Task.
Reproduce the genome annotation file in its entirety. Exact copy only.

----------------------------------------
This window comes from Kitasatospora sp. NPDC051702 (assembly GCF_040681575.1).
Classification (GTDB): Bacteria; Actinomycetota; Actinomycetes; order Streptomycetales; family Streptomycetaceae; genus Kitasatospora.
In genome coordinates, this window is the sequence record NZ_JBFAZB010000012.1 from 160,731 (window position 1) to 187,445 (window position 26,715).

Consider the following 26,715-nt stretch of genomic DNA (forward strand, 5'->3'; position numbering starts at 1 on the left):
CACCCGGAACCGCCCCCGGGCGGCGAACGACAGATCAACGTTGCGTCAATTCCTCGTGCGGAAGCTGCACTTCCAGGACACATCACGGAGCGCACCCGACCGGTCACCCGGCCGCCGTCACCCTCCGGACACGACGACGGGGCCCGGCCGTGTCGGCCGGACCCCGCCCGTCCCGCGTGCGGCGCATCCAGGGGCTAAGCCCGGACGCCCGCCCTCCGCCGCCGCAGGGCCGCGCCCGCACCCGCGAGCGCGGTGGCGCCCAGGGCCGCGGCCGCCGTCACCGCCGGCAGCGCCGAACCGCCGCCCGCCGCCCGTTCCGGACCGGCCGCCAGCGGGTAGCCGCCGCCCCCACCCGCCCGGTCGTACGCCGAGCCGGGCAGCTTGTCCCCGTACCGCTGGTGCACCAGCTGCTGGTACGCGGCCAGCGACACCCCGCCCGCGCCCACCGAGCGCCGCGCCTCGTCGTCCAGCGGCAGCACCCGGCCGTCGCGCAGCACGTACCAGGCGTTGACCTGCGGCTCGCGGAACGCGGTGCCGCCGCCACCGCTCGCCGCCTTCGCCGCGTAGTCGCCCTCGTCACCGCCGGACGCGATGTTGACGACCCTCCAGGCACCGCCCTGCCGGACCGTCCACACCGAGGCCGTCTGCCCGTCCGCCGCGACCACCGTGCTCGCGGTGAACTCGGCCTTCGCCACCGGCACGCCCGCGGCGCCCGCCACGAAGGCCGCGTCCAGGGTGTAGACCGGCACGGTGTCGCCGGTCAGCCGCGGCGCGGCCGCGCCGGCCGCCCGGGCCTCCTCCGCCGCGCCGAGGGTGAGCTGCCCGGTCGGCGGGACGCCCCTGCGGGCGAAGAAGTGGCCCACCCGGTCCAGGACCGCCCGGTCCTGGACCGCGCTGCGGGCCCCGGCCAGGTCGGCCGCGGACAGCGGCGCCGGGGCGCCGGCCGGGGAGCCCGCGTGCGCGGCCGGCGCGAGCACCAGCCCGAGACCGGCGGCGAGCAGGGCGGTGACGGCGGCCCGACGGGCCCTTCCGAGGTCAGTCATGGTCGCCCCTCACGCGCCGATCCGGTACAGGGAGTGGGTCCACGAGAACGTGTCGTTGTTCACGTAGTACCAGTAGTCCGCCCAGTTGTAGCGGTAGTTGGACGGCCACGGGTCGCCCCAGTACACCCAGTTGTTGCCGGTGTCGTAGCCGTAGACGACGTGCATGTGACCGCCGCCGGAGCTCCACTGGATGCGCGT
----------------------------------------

This window comes from Kitasatospora sp. NPDC051702 (assembly GCF_040681575.1).
Classification (GTDB): Bacteria; Actinomycetota; Actinomycetes; order Streptomycetales; family Streptomycetaceae; genus Kitasatospora.
In genome coordinates, this window is the sequence record NZ_JBFAZB010000012.1 from 160,731 (window position 1) to 187,445 (window position 26,715).

Consider the following 26,715-nt stretch of genomic DNA (forward strand, 5'->3'; position numbering starts at 1 on the left):
CACCCGGAACCGCCCCCGGGCGGCGAACGACAGATCAACGTTGCGTCAATTCCTCGTGCGGAAGCTGCACTTCCAGGACACATCACGGAGCGCACCCGACCGGTCACCCGGCCGCCGTCACCCTCCGGACACGACGACGGGGCCCGGCCGTGTCGGCCGGACCCCGCCCGTCCCGCGTGCGGCGCATCCAGGGGCTAAGCCCGGACGCCCGCCCTCCGCCGCCGCAGGGCCGCGCCCGCACCCGCGAGCGCGGTGGCGCCCAGGGCCGCGGCCGCCGTCACCGCCGGCAGCGCCGAACCGCCGCCCGCCGCCCGTTCCGGACCGGCCGCCAGCGGGTAGCCGCCGCCCCCACCCGCCCGGTCGTACGCCGAGCCGGGCAGCTTGTCCCCGTACCGCTGGTGCACCAGCTGCTGGTACGCGGCCAGCGACACCCCGCCCGCGCCCACCGAGCGCCGCGCCTCGTCGTCCAGCGGCAGCACCCGGCCGTCGCGCAGCACGTACCAGGCGTTGACCTGCGGCTCGCGGAACGCGGTGCCGCCGCCACCGCTCGCCGCCTTCGCCGCGTAGTCGCCCTCGTCACCGCCGGACGCGATGTTGACGACCCTCCAGGCACCGCCCTGCCGGACCGTCCACACCGAGGCCGTCTGCCCGTCCGCCGCGACCACCGTGCTCGCGGTGAACTCGGCCTTCGCCACCGGCACGCCCGCGGCGCCCGCCACGAAGGCCGCGTCCAGGGTGTAGACCGGCACGGTGTCGCCGGTCAGCCGCGGCGCGGCCGCGCCGGCCGCCCGGGCCTCCTCCGCCGCGCCGAGGGTGAGCTGCCCGGTCGGCGGGACGCCCCTGCGGGCGAAGAAGTGGCCCACCCGGTCCAGGACCGCCCGGTCCTGGACCGCGCTGCGGGCCCCGGCCAGGTCGGCCGCGGACAGCGGCGCCGGGGCGCCGGCCGGGGAGCCCGCGTGCGCGGCCGGCGCGAGCACCAGCCCGAGACCGGCGGCGAGCAGGGCGGTGACGGCGGCCCGACGGGCCCTTCCGAGGTCAGTCATGGTCGCCCCTCACGCGCCGATCCGGTACAGGGAGTGGGTCCACGAGAACGTGTCGTTGTTCACGTAGTACCAGTAGTCCGCCCAGTTGTAGCGGTAGTTGGACGGCCACGGGTCGCCCCAGTACACCCAGTTGTTGCCGGTGTCGTAGCCGTAGACGACGTGCATGTGACCGCCGCCGGAGCTCCACTGGATGCGCGT